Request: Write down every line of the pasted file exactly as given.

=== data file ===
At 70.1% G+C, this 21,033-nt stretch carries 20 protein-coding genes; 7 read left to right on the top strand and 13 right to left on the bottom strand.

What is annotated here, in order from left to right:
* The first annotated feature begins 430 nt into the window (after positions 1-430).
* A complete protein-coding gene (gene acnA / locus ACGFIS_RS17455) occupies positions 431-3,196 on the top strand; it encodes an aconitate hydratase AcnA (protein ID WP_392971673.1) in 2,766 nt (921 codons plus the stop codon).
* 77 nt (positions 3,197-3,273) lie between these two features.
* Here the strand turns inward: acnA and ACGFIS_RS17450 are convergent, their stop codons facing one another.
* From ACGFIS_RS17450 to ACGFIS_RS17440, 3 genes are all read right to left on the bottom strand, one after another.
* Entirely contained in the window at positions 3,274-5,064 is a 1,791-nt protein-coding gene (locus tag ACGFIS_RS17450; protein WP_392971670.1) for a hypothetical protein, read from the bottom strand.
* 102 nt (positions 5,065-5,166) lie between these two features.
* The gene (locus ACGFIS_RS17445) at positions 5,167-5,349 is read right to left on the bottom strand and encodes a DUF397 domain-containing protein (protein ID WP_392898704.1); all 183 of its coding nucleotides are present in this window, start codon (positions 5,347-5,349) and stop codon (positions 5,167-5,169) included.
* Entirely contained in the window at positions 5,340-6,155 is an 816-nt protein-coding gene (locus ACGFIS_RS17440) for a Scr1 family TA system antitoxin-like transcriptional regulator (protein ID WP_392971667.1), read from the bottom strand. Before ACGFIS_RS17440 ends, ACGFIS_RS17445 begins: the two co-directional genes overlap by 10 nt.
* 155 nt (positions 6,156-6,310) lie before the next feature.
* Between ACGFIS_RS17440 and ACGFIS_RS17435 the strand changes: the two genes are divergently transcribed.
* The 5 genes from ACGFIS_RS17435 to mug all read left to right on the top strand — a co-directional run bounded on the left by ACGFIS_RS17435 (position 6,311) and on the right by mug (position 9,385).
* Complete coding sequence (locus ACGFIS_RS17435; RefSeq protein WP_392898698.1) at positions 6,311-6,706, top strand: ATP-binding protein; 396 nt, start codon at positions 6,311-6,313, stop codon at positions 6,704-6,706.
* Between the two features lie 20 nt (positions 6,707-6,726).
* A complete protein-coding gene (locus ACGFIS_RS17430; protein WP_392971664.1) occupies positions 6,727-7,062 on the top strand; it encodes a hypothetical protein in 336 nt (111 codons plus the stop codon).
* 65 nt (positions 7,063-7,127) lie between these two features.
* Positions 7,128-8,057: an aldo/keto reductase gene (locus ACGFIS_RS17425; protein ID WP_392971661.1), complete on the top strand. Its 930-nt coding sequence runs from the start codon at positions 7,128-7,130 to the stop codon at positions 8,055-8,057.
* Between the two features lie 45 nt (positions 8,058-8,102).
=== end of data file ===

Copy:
At 70.1% G+C, this 21,033-nt stretch carries 20 protein-coding genes; 7 read left to right on the top strand and 13 right to left on the bottom strand.

What is annotated here, in order from left to right:
* The first annotated feature begins 430 nt into the window (after positions 1-430).
* A complete protein-coding gene (gene acnA / locus ACGFIS_RS17455) occupies positions 431-3,196 on the top strand; it encodes an aconitate hydratase AcnA (protein ID WP_392971673.1) in 2,766 nt (921 codons plus the stop codon).
* 77 nt (positions 3,197-3,273) lie between these two features.
* Here the strand turns inward: acnA and ACGFIS_RS17450 are convergent, their stop codons facing one another.
* From ACGFIS_RS17450 to ACGFIS_RS17440, 3 genes are all read right to left on the bottom strand, one after another.
* Entirely contained in the window at positions 3,274-5,064 is a 1,791-nt protein-coding gene (locus tag ACGFIS_RS17450; protein WP_392971670.1) for a hypothetical protein, read from the bottom strand.
* 102 nt (positions 5,065-5,166) lie between these two features.
* The gene (locus ACGFIS_RS17445) at positions 5,167-5,349 is read right to left on the bottom strand and encodes a DUF397 domain-containing protein (protein ID WP_392898704.1); all 183 of its coding nucleotides are present in this window, start codon (positions 5,347-5,349) and stop codon (positions 5,167-5,169) included.
* Entirely contained in the window at positions 5,340-6,155 is an 816-nt protein-coding gene (locus ACGFIS_RS17440) for a Scr1 family TA system antitoxin-like transcriptional regulator (protein ID WP_392971667.1), read from the bottom strand. Before ACGFIS_RS17440 ends, ACGFIS_RS17445 begins: the two co-directional genes overlap by 10 nt.
* 155 nt (positions 6,156-6,310) lie before the next feature.
* Between ACGFIS_RS17440 and ACGFIS_RS17435 the strand changes: the two genes are divergently transcribed.
* The 5 genes from ACGFIS_RS17435 to mug all read left to right on the top strand — a co-directional run bounded on the left by ACGFIS_RS17435 (position 6,311) and on the right by mug (position 9,385).
* Complete coding sequence (locus ACGFIS_RS17435; RefSeq protein WP_392898698.1) at positions 6,311-6,706, top strand: ATP-binding protein; 396 nt, start codon at positions 6,311-6,313, stop codon at positions 6,704-6,706.
* Between the two features lie 20 nt (positions 6,707-6,726).
* A complete protein-coding gene (locus ACGFIS_RS17430; protein WP_392971664.1) occupies positions 6,727-7,062 on the top strand; it encodes a hypothetical protein in 336 nt (111 codons plus the stop codon).
* 65 nt (positions 7,063-7,127) lie between these two features.
* Positions 7,128-8,057: an aldo/keto reductase gene (locus ACGFIS_RS17425; protein ID WP_392971661.1), complete on the top strand. Its 930-nt coding sequence runs from the start codon at positions 7,128-7,130 to the stop codon at positions 8,055-8,057.
* Between the two features lie 45 nt (positions 8,058-8,102).